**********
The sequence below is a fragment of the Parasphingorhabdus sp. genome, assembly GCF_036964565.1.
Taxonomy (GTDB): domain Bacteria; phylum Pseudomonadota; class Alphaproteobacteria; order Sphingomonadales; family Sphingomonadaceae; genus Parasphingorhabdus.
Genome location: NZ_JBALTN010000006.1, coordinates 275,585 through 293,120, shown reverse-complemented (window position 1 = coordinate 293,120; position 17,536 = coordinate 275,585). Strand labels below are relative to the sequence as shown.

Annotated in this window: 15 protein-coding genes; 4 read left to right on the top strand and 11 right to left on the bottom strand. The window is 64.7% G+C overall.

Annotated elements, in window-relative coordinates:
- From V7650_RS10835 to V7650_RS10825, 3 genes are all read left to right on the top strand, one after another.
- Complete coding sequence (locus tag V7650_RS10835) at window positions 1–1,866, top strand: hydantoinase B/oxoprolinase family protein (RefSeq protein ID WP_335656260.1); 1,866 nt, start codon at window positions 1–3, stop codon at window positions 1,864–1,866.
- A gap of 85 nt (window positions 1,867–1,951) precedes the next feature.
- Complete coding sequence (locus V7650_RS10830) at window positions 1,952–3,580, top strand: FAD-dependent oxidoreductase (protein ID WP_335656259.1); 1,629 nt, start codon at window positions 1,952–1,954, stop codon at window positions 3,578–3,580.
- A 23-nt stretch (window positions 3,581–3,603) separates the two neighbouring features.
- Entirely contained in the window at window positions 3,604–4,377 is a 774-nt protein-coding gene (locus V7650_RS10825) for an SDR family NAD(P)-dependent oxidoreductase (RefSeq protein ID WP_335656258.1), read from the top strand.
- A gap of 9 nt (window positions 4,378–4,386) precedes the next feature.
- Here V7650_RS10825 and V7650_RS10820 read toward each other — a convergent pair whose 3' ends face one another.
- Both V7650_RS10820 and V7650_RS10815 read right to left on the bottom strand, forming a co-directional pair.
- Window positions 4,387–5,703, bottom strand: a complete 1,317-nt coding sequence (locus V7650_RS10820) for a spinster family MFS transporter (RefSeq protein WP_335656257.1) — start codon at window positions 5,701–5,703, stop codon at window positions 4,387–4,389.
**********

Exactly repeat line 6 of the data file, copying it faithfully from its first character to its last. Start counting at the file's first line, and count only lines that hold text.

- From V7650_RS10835 to V7650_RS10825, 3 genes are all read left to right on the top strand, one after another.